On display there I found two of the devices I had mastered and used -- one a complicated electric typewriter that the Army called a Sigaba, the other a small hand-held, hand-operated cylindrical device. I worked on the Sigaba in the code rooms at various Army Air Corps fields in Maine, Newfoundland, and the Azores. I used the small manual device for a few months at a remote weather post in Canada near the Arctic Circle.
My main interest in visiting the Museum was to see a third machine, an advanced apparatus that combined a teletype machine with a tape gadget to encode and decode messages and to send and receive them. I was introduced to it not long after my arrival for duty in the "crypto" section of the Presque Isle Air Base in northern Maine. The instructor on its use was a soldier from Boston, a technical sergeant, whose demeanor and accent exuded a superiority greater than his rank as an enlisted man. This guy took an instant dislike of me. I am not a hundred percent sure why, but I remember jibes with a religious point that seemed aimed directly at me. Once, out of the blue, he remarked that the large Catholic families in Boston were part of the Catholic Church's strategy to gain control of Boston.
I didn't learn fast enough for him, and he soon decreed that I was incapable of mastering the needed skills. And I didn't make the effort to prove him wrong. None of the other places where I was later posted, all in the North Atlantic area, had such a machine, so it made no difference in my work. But it made a difference to me, since the experience remained etched in my memory over the decades. Personally, I felt confident I could have mastered those skills. But it was the attitude of my teacher that stymied me. Instead of plugging on, I gave up. I think that the reason I did so was that, in the shadow of this tall Boston Brahmin, I really did feel inferior.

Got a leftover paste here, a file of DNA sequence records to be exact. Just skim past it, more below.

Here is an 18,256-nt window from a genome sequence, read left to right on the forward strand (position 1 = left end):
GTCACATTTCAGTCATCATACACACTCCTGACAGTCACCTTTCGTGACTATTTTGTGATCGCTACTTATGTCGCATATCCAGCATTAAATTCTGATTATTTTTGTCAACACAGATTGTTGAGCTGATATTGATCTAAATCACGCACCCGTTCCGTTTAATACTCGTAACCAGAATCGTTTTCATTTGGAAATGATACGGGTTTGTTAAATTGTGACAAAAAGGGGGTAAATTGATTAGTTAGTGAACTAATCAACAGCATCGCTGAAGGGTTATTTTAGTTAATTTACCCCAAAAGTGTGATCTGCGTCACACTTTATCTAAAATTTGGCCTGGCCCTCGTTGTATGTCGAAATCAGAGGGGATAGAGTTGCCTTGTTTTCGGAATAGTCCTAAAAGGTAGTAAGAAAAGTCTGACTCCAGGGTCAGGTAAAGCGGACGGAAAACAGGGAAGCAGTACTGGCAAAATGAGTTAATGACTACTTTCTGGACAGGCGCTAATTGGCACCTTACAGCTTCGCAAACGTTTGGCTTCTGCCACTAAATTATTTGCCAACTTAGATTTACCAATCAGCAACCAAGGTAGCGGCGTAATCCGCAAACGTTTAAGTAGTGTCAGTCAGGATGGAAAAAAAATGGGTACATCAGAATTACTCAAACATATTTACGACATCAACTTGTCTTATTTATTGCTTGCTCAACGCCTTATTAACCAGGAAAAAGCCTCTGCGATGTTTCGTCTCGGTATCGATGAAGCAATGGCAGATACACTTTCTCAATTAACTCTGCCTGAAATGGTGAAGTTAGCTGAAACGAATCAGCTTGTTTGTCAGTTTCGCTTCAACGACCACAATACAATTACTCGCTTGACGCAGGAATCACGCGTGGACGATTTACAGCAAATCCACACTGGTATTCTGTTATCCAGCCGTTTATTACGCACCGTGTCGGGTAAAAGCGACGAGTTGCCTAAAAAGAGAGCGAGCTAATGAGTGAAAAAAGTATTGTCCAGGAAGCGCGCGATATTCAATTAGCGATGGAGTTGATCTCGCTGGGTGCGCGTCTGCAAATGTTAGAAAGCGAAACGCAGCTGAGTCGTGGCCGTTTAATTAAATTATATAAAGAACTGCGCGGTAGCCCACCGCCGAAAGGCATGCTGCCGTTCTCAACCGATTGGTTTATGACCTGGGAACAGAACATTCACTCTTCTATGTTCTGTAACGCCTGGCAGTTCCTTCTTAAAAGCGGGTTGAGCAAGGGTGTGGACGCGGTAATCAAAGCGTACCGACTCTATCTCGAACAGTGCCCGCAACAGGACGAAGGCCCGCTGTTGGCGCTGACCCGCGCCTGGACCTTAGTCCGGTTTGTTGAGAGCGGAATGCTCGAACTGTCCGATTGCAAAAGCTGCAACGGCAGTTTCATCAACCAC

That experience has helped make me understand how someone's learning, even the desire to learn, can be crushed by the attitudes of teachers, parents, and others. Their negative attitude can easily become your own negative attitude, and that's especially so if you are a child with a dark skin or a foreign accent. All the guys in my Army outfits were as pale-skinned as I, and my German accent, which once provoked taunts from childhood playmates, was long gone. But I knew where I came from -- a working class family living for years in a house without running water -- and unlike most of my code room colleagues, I had no college education. I think this background affected my behavior in the code room at Presque Isle in Maine.
Back to the cryptologic museum in Maryland: it has no teletype encryption machine on display. Too bad. But I've learned much without seeing one again.
Human Rights for Workers: Bulletin No. VIII-6 June 10, 2003
Robert A. Senser, editor